As advertisers and publishers fully embrace digital, we’re faced with a hefty editorial challenge. Print books and magazines let you enjoy one piece at a time without interruption. As Clive Thompson says, “One of the chief pleasures of a book is mental solitude, that deep, quiet focus on an author’s thoughts—and your own.” Finding that kind of focus isn’t easy online.
Readability, Instapaper, Safari Reader, and Evernote Clearly address this gap by giving you a distraction-free view of the web. But should readers rely on special features to enjoy our websites? Or can we design for reading from the start? This is the art of the quiet interface: a tricky balancing act of cutting and connecting the information our readers interact with.
A Tasty Example
Quiet is rare in online magazines, where empty corners invite ads, social media plugins, and subscription offers. Let’s work with a specific example close to my foodie heart. With over 1.5 million paid subscribers, Bon Appétit attracts a variety of readers from home cooks to chefs and gourmands. Strong writing and a passionate audience present Bon Appétit with a big opportunity to serve up fresh, timely content.
Let’s look at two ways to make their content more inviting: slower pacing and smarter content pairings.
Don’t Bombard the Reader
Every page of Bon Appétit is brimming with great information, to the point of being a bit overwhelming. We can solve this problem by eliminating interruptions and improving the focus of the content, starting with the homepage.
When you first visit the site, a pop-up message hovers over the page. “Subscribe,” it says, for “Just $1 an Issue.” The same message displays next to the pop-up in the top-right corner, adding: “Plus, 2 Free Gifts!” If you’re feeling patient and want to read the featured article, you may hover over the carousel only to be interrupted by another subscription request in the sub-navigation.
Well-timed content helps the reader get closer to your brand. We can improve the flow here with a few strategic questions:
- Has the reader had a chance to process the most important information?
- Does the presentation and structure of the content help people do what they came to do?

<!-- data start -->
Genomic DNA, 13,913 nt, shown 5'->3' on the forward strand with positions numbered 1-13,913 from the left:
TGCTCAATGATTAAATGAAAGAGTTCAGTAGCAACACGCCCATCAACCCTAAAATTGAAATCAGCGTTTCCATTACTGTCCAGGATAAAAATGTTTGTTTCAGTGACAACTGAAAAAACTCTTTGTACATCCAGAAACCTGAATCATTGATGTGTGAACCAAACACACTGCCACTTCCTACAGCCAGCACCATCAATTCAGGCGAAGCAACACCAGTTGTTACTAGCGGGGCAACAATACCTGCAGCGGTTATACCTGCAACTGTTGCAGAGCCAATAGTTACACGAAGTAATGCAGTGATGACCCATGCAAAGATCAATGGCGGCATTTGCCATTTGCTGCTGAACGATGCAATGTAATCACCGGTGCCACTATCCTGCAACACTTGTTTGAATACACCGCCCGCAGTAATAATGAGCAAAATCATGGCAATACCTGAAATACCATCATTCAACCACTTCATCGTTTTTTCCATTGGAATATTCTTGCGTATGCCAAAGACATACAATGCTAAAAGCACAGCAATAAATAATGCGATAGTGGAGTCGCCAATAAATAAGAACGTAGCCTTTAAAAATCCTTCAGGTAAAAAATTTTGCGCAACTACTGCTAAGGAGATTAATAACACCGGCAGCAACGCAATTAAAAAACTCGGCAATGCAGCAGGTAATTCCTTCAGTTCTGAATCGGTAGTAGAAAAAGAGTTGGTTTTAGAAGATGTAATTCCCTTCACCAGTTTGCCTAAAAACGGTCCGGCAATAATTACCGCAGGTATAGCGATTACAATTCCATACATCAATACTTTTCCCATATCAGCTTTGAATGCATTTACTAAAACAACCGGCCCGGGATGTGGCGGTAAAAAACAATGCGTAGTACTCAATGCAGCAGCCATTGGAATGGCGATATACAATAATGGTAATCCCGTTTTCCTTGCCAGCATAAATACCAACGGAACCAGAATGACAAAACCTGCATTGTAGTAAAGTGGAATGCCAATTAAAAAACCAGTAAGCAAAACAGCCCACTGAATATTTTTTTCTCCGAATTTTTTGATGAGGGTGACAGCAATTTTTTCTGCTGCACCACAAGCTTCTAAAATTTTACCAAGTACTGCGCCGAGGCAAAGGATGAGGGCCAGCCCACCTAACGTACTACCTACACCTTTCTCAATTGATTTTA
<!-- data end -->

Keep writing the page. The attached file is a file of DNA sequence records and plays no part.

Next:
- Is this the best time and place to ask for subscriptions?
- Can we use calls to action more sparingly to strengthen their message?
- Does the navigation serve the audience or the organization?
Try not to be pushy or forceful. As reader advocates, we should eliminate interruptions that could irritate or frustrate people. Calls to action are especially tricky to get right. We could quickly cut one of the pop-ups here to resolve the immediate issue. Finding the right long-term solution may require in-depth content testing.
Keep It Focused
Cut confusing information where you can. In this case, ads and social updates in the sidebar distract the eye from the main features.
For the Facebook section: Are the fans relevant here? Would the cocktail article be more enticing without their faces alongside it?
For the Twitter section: Do the tweets help guide the reader or encourage subscriptions? Do these voices suit the brand? Could we improve focus on the page without this section? Why does this section have a tab for the homepage?
Keeping business goals in mind, we could explore several ways to make the social bits less distracting and more effective:
- Give feature images more visual weight than social modules. As it is, the Facebook section is bigger than the grapefruit cocktail.
- Switch the Facebook focus from random people to the Bon Appétit brand. The Atlantic does this well, by crafting their own Facebook features and dynamically sharing articles your friends are reading.
- Update the Twitter module with the Bon Appétit account, rather than the staff list.
- Replace the streaming social bits with basic “Like Us” and “Follow Us” icons.
While there are many ways to improve the focus on the site, it’s up to us to research and test these ideas to find the right solution for the brand. Reducing the noise on the page shows readers we’ve earned their attention. If people can concentrate on our content, they’re more likely to delve into it.
Slow Things Down
Slowness encourages stillness. When we slow down the flow of information and set a healthy pace for our readers, we encourage them to sit and enjoy the content—and come back for more.
Start With a Taste
The homepage serves several purposes, with none more important than orienting the reader. By giving readers a sense of place, we also give them a sense of possibility and confidence to explore.
Treat your homepage like an appetizer, not a feast. Give the reader a taste of what’s there without overwhelming them with choices. As we’re all curious folk, people naturally find what interests them most and move further into it, so long as you give them room to breathe.
As an example, the blog page has quite a bit going on:
- Ads and subscription requests
- Featured recipes
- Blog posts
- Popular blog posts and recipes
- A newsletter signup form
- Social feeds and social icons